Data virtualization makes 'information as a service' a reality: Forrester

Some companies are starting to 'get' data virtualization, which lays the groundwork for IaaS. Is it the holy grail of enterprise data integration we've been searching for so long?

Enterprise architects are getting busier by the month. Not only do they need plan out service-oriented architecture and cloud services at the application level, but need to start considering how data can fit into the agile, flexible organization -- especially since many are starting to become overwhelmed by multi-terabytes and even petabytes' worth of data.

Data virtualization, now enabled by today's generation of solutions, is seen by many as the latest great enabler for getting information out across the enterprise. Once data virtualization takes hold, 'Information as a Service' -- in which data and analysis is available, on demand, to anyone who needs it -- becomes more of a reality.

But does anyone really "get" data virtualization and IaaS? Yes, says Forrester Research's Brian Hopkins, who recently published a report with a set of case studies on everything you need to know about data virtualization. (Downloadable here from the Composite Software site.) (Thanks to Loraine Lawson for the pointer to this report, and great analyses on what's been happening in this space.)

Data virtualization offers a means to get around the relatively clunky ETL (extract, transform, load) paradigm that has dominated integration projects for the past decade or so, Hopkins says.

However, it's going to take time to get there. Currently, Hopkins reports, fewer than 20% of IT organizations are looking at data virtualization technology, due to the perceived costs of such solutions, or confusion in the market. However, things are about to change, Hopkins writes:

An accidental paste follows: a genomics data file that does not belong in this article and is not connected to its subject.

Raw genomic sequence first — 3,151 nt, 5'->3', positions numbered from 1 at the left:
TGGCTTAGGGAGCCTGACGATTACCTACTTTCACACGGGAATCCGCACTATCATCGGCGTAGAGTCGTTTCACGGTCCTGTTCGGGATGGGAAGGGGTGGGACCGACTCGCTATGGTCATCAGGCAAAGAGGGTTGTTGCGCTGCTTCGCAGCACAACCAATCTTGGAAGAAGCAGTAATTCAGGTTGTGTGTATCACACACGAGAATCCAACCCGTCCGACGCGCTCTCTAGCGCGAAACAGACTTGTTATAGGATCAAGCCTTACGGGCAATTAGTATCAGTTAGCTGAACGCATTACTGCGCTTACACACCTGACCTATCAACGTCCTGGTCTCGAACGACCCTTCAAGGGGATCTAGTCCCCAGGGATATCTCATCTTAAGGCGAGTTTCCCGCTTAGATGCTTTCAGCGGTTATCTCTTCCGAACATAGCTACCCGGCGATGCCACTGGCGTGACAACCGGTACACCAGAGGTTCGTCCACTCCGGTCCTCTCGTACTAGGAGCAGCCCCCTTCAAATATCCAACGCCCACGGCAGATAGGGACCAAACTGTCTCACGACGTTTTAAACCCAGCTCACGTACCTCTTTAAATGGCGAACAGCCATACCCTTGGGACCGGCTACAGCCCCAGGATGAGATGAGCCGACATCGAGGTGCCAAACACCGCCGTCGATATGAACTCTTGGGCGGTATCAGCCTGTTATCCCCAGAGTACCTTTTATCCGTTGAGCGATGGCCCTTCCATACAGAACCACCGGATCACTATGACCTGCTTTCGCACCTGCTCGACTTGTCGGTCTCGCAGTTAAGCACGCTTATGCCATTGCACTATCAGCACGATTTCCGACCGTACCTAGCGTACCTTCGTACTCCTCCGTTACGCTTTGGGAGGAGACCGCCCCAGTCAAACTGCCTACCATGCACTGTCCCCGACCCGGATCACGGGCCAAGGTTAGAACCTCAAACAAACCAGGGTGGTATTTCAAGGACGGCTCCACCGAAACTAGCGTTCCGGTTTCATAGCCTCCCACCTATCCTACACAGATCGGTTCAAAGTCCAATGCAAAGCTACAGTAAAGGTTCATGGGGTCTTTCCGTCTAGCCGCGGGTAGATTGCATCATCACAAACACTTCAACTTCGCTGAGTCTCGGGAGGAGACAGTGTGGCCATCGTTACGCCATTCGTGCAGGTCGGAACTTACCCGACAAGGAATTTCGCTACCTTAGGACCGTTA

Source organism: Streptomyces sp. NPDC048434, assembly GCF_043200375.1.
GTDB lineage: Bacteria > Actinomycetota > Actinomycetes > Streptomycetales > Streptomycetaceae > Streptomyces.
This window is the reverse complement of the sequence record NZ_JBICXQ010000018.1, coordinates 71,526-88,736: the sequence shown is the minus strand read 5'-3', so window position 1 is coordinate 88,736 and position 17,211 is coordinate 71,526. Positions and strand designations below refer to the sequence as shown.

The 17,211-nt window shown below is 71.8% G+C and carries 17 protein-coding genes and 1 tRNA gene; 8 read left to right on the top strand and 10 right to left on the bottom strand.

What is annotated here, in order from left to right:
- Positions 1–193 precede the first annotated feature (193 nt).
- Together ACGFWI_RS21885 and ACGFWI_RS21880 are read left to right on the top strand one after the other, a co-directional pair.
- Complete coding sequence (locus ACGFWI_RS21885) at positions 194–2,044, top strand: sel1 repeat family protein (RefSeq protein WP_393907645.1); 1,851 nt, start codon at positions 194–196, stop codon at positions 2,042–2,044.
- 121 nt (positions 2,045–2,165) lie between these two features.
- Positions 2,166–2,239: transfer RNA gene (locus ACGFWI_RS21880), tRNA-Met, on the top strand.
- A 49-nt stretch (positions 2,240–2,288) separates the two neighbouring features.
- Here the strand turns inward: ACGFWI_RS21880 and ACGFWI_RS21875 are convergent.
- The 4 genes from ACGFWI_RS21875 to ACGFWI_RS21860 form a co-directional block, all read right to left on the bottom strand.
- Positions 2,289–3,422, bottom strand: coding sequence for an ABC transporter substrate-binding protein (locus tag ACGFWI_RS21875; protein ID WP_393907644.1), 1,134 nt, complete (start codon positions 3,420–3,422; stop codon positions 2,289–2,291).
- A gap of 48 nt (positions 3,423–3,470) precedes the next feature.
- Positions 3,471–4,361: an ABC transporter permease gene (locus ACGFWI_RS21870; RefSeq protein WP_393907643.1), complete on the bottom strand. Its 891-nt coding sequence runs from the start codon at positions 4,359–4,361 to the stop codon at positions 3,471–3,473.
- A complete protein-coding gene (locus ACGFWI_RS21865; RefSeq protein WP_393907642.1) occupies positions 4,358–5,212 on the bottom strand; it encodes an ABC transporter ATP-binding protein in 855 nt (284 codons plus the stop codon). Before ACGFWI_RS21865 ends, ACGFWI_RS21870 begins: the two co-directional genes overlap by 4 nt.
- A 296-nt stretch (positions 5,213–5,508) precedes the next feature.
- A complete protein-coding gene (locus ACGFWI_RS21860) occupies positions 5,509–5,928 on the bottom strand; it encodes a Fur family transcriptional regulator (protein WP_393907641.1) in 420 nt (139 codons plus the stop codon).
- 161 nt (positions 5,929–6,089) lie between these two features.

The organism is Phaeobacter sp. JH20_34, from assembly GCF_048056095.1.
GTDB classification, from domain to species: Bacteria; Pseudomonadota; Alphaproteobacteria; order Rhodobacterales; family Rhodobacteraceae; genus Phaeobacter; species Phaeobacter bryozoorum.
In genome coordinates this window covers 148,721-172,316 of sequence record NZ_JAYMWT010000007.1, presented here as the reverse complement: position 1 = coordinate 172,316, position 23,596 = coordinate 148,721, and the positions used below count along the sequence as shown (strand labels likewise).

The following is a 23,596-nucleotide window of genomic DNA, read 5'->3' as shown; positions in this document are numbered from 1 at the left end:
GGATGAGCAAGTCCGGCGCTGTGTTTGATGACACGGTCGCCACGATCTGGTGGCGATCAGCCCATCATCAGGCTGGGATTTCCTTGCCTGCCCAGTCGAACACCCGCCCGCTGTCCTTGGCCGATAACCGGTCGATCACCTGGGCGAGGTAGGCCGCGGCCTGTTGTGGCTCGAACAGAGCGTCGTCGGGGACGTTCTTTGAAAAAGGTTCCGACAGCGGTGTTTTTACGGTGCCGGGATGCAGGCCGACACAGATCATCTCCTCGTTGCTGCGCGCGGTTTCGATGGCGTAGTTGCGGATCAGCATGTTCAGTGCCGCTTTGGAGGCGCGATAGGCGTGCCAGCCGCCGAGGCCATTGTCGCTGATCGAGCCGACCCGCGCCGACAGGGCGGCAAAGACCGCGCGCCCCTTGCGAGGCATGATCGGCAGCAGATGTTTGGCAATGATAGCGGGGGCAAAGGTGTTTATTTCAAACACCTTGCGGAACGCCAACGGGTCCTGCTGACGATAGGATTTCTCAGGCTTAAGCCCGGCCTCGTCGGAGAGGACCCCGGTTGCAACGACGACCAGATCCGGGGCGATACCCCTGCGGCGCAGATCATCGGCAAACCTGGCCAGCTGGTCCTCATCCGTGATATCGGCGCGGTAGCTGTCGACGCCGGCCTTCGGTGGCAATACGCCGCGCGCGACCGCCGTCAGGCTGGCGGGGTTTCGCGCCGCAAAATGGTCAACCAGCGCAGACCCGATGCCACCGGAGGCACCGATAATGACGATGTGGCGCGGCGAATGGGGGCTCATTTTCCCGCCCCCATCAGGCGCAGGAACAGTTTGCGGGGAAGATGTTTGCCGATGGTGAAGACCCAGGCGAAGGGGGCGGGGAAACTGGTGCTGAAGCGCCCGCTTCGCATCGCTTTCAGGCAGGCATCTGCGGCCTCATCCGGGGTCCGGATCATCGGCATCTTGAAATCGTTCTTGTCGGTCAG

"Over the next 18 to 36 months, we expect this market attitude to change as technology advancement, more third-party integration, and new usage patterns lead to increasing awareness of data virtualization’s potential. Already, many early adopters are having signifcant success with recent releases of the market-leading products. For example, one interviewee stated: 'When we realized that we didn’t have to physically move data around for integration, the technology started to really make sense. Now we have gone from point solutions to an enterprise deployment [of data virtualization].'”

What's happening in the technology space that is making data virtualization and IaaS more of a reality? Hopkins cited six trends:

  • Improved query performance.
  • Distributed caching enabling enterprise-scale operations.
  • Improved discovery tools that make virtual data stores easier to create.
  • Data masking that adds element-level protection to virtual data sources.
  • More out-of-the-box third-party integrations that create a true enterprise platform.
  • Integration of big data that is expanding the potential for business insight.